Belaynesh Adugna was 12 years old when she fled her husband's home to fight with guerillas in the northern province of Tigray. Now she has to adapt to civilian life.
Belaynesh Adugna was 12 when she joined Tigrayan guerillas to escape a child marriage.
Pledged to her husband at the age of seven, Adugna's wedding took place in a small town in Tigray, the northern Ethiopian province that was the theatre of a fierce 17-year-conflict between government soldiers loyal to the dictator Mengistu Haile Mariam and the rebel Tigray People's Liberation Front (TPLF). "During my stay with his family, I did not know who my husband was for three whole years – until a friend of mine pointed him out," says Adugna, who today, at 35, can't even remember his name.
When she fled her husband's home, she says, "I did not know where to go. Some people found me in the mountains, and suggested I go to the guerillas who would give me food and clothing." Adugna was not only fed and clothed, she was also found a place in the rebel-run school where she studied until grade five before being ordered into the TPLF medical corps at age 17 to "dress wounds, stitch cuts and perform minor surgeries."
Women like Adugna were key fighters in the Ethiopian civil war, comprising as much as a third of TPLF forces compared to 3-4 per cent of government forces. The TPLF finally swept the capital Addis Ababa in 1991, drove Mengistu into exile and installed rebel leader Meles Zenawi in power. One of the first challenges before Zenawi, who continues to be Prime Minister, was to decide what to do with the thousands of armed men and women who had placed him in the seat of power.
Although many of the TPLF soldiers were drafted into a new national army formed in 1991, Zenawi released some 20,000 mainly-Tigrayan soldiers between 1991 and 1995 and demobilised another 148,000, including 4,000 women, after the 1998-2000 Ethio-Eritrean war. All demobilised soldiers were given a one-time grant of 4,000-8,000 birr (about US$450-900) each. But for many of them the war of the jungle was soon to be replaced by a war at home.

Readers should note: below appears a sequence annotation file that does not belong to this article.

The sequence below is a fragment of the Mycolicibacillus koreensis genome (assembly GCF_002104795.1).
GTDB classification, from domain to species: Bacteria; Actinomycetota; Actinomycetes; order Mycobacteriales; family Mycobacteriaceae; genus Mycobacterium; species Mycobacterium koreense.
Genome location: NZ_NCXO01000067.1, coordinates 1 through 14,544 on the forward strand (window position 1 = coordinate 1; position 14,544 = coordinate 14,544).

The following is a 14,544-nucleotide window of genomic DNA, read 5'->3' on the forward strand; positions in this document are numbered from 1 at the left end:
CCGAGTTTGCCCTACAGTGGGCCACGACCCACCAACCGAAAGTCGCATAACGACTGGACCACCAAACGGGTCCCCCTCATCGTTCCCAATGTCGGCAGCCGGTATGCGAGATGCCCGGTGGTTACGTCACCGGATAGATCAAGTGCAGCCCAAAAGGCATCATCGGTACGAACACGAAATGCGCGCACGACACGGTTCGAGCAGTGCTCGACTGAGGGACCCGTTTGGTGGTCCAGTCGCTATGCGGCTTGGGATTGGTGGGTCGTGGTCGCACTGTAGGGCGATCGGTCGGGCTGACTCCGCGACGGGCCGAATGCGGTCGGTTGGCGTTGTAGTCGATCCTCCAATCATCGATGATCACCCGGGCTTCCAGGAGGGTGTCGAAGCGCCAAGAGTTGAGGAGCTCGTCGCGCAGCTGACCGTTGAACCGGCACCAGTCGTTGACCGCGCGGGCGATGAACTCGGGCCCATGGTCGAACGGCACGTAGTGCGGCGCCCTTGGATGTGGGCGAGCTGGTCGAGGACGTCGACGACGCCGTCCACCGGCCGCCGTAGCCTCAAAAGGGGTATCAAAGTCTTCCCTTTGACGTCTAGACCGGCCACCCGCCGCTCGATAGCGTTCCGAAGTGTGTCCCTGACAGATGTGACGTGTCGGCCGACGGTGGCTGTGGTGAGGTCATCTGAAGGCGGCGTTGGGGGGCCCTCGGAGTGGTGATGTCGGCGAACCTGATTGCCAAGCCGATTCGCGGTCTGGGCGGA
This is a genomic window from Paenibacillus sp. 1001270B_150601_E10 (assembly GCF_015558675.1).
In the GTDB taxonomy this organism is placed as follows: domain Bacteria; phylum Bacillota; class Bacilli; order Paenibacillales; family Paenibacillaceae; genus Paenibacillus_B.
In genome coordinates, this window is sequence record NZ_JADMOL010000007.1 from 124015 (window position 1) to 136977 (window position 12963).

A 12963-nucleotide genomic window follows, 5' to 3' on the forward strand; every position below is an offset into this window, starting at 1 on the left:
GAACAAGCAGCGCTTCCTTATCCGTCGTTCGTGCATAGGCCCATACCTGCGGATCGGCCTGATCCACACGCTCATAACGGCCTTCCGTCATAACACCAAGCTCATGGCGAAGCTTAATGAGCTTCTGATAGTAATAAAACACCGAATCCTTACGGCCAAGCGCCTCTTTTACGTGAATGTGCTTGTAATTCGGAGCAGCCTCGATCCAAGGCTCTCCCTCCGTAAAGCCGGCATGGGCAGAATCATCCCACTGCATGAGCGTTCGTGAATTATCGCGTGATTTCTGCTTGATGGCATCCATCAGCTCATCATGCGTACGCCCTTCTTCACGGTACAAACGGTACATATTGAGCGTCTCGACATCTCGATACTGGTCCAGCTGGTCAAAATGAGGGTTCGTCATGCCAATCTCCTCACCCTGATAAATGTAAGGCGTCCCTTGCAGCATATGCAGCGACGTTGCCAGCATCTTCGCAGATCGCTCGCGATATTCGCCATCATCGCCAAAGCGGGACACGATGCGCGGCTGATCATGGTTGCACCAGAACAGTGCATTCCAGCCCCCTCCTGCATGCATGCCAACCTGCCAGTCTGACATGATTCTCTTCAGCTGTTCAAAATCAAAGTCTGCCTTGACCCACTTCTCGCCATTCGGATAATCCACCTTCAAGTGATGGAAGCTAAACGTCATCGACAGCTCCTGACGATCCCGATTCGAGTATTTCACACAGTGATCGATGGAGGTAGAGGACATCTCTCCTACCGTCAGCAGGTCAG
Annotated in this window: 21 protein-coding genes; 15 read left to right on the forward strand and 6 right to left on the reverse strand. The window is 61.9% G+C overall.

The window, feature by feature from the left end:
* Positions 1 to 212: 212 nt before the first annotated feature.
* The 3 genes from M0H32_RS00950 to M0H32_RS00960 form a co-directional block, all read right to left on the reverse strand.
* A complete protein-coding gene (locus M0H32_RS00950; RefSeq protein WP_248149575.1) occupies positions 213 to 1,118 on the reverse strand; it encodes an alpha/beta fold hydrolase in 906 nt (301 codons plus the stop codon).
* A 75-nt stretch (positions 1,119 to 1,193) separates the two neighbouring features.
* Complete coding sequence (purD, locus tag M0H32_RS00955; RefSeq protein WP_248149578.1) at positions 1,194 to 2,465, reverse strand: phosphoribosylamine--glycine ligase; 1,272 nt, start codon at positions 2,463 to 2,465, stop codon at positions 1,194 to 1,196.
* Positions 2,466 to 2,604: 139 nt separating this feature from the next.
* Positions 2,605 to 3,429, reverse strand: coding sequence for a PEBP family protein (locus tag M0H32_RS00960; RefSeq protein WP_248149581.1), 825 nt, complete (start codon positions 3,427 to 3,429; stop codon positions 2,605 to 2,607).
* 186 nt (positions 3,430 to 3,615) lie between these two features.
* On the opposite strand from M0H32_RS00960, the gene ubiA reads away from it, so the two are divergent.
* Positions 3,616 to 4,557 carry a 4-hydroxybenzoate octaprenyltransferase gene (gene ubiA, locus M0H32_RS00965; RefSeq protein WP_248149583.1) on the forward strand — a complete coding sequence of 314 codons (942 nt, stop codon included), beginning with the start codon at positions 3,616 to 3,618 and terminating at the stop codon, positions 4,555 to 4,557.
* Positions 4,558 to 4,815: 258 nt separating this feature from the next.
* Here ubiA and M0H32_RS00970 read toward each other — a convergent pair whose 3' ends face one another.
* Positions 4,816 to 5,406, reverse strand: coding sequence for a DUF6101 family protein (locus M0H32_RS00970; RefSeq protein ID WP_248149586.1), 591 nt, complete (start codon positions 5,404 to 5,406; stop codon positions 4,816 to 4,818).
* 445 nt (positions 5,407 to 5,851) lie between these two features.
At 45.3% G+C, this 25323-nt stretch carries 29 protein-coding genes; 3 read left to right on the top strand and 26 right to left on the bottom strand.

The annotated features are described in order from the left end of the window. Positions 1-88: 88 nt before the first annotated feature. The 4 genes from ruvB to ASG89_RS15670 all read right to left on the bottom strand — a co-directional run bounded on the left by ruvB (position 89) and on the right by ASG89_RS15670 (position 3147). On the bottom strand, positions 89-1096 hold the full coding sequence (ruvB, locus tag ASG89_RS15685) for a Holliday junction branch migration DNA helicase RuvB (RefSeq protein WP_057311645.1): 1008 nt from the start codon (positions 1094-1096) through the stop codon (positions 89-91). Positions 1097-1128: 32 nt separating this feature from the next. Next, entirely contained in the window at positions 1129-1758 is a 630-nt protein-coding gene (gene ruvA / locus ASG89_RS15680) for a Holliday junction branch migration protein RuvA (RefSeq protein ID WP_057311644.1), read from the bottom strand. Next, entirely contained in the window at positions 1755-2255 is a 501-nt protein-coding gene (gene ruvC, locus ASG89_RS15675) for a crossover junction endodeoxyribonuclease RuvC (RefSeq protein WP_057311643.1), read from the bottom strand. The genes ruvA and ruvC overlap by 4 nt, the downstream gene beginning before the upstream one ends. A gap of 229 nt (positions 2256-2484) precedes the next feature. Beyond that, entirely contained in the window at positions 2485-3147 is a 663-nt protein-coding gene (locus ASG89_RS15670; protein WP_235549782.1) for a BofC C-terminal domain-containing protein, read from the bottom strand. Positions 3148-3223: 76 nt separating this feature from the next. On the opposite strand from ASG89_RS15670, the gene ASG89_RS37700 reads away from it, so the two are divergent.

Ex-combatants say much of the money they were given was soon spent. Back in civilian life after nearly two decades in the bush, but unable to adapt to city life without jobs or training, many spent the money on drink.
Female soldiers faced other problems – many had joined the TPLF as children and spent their formative years fighting and being educated in liberation politics based on rigorous concepts of gender and class equality. But they were now returning as adults into a society riven with inequalities.
It was hard to find a man who would take an uncompromising ex-fighter as a wife. And some had children from relationships that had developed in the jungle – so-called 'bush marriages'.
Some turned to commercial sex work to survive, women ex-fighters say. But, equally, some others were able to rebuild their lives. Belaynesh Adugna, for instance, has tried to make the best of her new life in Mekele town, the capital of Tigray province, where she makes a living selling cooking utensils and grain.
She and her husband – one-time neighbour, later fellow-combatant and now lorry driver – have three young children. But Alemseged Hailu has had a harder time settling into domestic life. Without enough money to launch into a new life, he has become a heavy drinker.